UK/Social Science perspective: you ought to finish in 4 years, although it often creeps into a fifth year. Because almost no-one is ready until at least mid-way through your 4th year, you tend to submit at some point between May – September, and the defense is arranged for as soon as can be after that. Usually c. 2 months later. You don’t tend to bother going onto the job market until you have defended unless it truly is that post which is perfect fit for your CV, as jobs/fellowships are rare, and oversubscribed, and the first step is to weed out anyone who hasn’t actually finished yet. (The last fellowship I applied for had 800 applications for c. 40 grants – 5%). There is rarely support for people in the year after they finish and while they apply for stuff, but if your supervisor likes you they will try and find you some work – mine was able to support me for 3 months with work, and then I got a part time post as a journal copy editor, and then a months consulting, and then an actual post-doc. But it’s just expected that it will be a tough year unless you’re lucky.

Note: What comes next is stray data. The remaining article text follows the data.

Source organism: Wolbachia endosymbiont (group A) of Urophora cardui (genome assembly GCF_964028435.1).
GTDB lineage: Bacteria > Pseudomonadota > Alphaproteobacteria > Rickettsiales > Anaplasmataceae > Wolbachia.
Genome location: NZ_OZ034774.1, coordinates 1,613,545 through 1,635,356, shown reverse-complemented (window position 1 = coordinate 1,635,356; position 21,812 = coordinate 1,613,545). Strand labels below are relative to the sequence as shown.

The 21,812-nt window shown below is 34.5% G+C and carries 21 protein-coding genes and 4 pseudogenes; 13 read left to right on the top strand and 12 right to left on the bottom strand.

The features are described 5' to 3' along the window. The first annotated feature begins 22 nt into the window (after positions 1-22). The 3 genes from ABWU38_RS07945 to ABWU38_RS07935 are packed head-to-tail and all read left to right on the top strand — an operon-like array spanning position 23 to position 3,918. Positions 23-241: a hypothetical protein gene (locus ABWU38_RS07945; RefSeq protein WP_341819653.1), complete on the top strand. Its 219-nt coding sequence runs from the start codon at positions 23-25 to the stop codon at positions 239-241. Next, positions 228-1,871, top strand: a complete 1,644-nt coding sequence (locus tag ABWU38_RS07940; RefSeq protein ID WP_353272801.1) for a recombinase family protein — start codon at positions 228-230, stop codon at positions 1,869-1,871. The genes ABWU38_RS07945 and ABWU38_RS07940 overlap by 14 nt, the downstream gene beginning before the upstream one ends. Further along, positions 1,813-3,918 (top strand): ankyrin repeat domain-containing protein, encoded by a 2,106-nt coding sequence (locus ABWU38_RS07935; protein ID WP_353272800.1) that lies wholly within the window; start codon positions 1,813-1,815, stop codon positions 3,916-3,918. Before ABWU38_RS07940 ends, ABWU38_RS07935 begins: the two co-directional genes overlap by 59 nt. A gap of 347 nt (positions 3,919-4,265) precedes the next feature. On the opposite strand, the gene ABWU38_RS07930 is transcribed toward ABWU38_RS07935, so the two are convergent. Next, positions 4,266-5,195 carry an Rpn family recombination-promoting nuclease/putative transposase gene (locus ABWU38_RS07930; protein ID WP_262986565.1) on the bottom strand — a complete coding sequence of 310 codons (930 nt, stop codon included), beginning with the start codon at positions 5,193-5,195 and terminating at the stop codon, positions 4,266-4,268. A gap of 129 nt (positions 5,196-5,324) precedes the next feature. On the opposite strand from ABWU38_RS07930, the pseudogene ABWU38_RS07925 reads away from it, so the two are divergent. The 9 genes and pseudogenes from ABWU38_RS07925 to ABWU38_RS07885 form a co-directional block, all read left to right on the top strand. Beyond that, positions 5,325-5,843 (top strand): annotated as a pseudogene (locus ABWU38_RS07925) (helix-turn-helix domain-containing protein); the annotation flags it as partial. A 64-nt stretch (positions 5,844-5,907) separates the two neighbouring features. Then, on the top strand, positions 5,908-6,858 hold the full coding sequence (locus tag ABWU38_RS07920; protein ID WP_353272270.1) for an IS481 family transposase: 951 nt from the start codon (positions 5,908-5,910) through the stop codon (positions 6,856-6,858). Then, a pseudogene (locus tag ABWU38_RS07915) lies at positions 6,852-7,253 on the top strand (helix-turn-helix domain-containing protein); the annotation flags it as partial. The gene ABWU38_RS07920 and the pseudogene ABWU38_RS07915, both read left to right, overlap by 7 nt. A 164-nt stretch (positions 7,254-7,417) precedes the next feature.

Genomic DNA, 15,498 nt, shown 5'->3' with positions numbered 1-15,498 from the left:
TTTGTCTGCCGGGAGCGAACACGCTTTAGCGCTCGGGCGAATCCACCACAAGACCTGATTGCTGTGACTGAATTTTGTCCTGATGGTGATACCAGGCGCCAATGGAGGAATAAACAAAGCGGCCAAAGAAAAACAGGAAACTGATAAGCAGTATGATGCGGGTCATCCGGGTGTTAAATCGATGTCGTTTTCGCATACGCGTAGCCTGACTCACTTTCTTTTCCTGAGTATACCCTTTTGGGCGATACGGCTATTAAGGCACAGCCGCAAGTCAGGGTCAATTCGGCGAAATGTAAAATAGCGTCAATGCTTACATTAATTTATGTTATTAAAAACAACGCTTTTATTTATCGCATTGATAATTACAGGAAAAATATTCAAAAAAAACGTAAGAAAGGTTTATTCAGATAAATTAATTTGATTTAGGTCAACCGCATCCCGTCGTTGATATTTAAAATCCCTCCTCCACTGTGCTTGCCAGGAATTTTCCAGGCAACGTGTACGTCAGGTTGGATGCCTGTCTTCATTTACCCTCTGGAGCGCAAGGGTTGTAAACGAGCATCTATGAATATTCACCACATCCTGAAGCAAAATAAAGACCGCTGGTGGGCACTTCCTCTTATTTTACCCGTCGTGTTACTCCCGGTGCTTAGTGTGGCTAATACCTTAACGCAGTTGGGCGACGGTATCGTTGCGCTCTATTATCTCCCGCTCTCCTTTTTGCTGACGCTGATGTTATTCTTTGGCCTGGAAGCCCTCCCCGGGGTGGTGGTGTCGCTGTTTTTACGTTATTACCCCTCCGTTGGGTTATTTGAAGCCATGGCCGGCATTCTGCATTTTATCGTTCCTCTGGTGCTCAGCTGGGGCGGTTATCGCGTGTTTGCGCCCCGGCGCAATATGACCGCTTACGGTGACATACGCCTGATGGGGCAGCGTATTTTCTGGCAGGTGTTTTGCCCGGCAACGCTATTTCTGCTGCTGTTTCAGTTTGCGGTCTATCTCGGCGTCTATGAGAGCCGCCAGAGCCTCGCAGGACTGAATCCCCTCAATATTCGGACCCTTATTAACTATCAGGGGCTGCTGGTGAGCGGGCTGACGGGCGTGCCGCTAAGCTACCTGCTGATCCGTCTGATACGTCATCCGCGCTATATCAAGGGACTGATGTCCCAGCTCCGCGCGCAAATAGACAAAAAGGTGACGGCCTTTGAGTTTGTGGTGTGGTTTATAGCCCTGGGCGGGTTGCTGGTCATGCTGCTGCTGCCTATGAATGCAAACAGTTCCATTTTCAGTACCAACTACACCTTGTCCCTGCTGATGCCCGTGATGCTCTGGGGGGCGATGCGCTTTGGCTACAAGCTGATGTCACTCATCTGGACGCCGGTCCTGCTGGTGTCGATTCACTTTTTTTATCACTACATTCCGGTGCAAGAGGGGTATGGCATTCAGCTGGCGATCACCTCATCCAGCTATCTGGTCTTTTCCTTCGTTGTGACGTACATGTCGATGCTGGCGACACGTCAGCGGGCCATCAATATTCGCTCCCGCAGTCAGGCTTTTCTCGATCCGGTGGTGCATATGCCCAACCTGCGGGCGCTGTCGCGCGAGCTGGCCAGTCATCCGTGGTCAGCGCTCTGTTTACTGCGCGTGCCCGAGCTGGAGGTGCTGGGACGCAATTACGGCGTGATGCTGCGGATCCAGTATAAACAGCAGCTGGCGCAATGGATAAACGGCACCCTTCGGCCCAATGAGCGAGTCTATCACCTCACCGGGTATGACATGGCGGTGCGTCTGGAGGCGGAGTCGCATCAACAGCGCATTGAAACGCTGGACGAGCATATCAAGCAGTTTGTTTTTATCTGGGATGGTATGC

5. I have a set number of first-author papers, N, needed for graduation. (N used to be 3, now it’s higher because the funding agency that gives me much of my money has amped up the criteria for what constituted adequate productivity, so basically as student has to have a paper per year on average; my students finish in 5 years on average.) When the N-1st paper is accepted for publication, the student has a green light to start looking for jobs. Usually, by the time they are done interviewing, the Nth paper has been drafted. When they get an offer they plan to accept, I recommend a start date of no less than 2 months from the point of offer. That’s enough to wrap up the dissertation (basically, write intro and some filler around the papers), finish working on the Nth paper, clean up their code documentation, and do the more mundane stuff like get an apartment, round up committee members (that’s surprisingly hard!), etc.